So are they all stubborn old-school market-stall types following their folks into getting their hands dirty? Not quite. Sixty percent of respondents described themselves as ‘transitioned’ entrepreneurs – meaning they worked in a corporate environment before plotting their own course. And when it comes to where they picked up their skills, a third cited their experiences of being an employee in such an organisation.
‘Nurture not nature does appear to be more important in shaping the entrepreneurial mindset,’ said Maria Pinelli, Ernst & Young’s vice chair of strategic growth markets. ‘Entrepreneurial leaders are defined as much by their early business experience, cultural background and external environment, as they are by any innate personal characteristics.’
So it seems that if you’re yet to take the plunge and wondering whether you really have it in you to go it alone, then that should be relatively easy to measure – starting a business is more about what you’ve done than who you are. But you may want to hold off buying that desk-lamp, calculator and eBay account: entrepreneurs do tend to have certain traits in common.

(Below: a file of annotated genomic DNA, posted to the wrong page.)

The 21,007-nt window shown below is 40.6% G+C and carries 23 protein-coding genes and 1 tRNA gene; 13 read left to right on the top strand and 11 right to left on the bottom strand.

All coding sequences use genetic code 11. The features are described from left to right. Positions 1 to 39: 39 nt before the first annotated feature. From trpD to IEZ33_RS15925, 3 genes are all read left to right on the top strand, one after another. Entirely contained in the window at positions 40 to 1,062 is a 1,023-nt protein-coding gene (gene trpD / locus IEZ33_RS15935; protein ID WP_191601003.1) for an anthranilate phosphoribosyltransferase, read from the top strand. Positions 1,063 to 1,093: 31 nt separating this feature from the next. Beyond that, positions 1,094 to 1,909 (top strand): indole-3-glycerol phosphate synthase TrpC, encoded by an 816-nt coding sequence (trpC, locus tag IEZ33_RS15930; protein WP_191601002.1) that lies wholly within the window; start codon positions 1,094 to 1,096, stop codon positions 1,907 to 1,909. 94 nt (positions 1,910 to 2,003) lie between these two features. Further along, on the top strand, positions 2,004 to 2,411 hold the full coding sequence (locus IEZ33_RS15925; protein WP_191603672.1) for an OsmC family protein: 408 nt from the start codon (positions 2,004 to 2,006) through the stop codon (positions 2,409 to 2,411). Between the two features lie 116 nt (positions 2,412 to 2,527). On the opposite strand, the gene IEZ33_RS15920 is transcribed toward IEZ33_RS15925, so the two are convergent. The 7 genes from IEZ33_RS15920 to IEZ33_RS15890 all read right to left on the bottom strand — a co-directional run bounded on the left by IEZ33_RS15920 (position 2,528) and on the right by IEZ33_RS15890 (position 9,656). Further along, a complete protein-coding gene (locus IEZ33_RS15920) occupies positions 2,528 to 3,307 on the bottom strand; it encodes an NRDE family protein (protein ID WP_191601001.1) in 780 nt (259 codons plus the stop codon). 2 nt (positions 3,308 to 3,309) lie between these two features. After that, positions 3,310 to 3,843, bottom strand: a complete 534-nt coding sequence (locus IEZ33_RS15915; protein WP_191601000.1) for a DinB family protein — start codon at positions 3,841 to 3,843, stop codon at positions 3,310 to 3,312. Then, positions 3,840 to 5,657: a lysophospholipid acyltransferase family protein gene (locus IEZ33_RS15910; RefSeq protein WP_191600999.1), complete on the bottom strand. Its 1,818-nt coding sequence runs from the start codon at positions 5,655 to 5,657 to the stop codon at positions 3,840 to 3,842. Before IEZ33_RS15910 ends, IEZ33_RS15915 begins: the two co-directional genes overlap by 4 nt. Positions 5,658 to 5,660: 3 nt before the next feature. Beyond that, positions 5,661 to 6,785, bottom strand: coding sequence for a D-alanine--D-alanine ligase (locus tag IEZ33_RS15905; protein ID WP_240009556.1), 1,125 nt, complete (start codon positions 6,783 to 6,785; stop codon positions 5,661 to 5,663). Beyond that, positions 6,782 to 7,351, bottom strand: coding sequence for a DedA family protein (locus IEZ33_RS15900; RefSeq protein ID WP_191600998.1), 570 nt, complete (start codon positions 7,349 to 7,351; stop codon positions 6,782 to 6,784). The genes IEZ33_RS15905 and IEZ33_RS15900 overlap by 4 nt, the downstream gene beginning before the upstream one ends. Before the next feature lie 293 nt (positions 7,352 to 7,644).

Three quarters of the respondents identified ‘having a vision’ as the most important quality of an entrepreneurial leader, followed by ‘passion’ at 73% and ‘drive’ at 64%. We're no great fans of the p-word, given that these days you're meant to be 'passionate' about everything, even wash room facilities. Still, it featured far higher than flexibility, relentless focus on quality and loyalty, which came in at 33%, 18% and 14% respectively.
‘They tend to be optimists and believe they can succeed despite the fact that everyone else is telling them they cannot,’ said Pinelli. And those are handy traits to have in any field of work these days, whether you’re pulling the strings or not…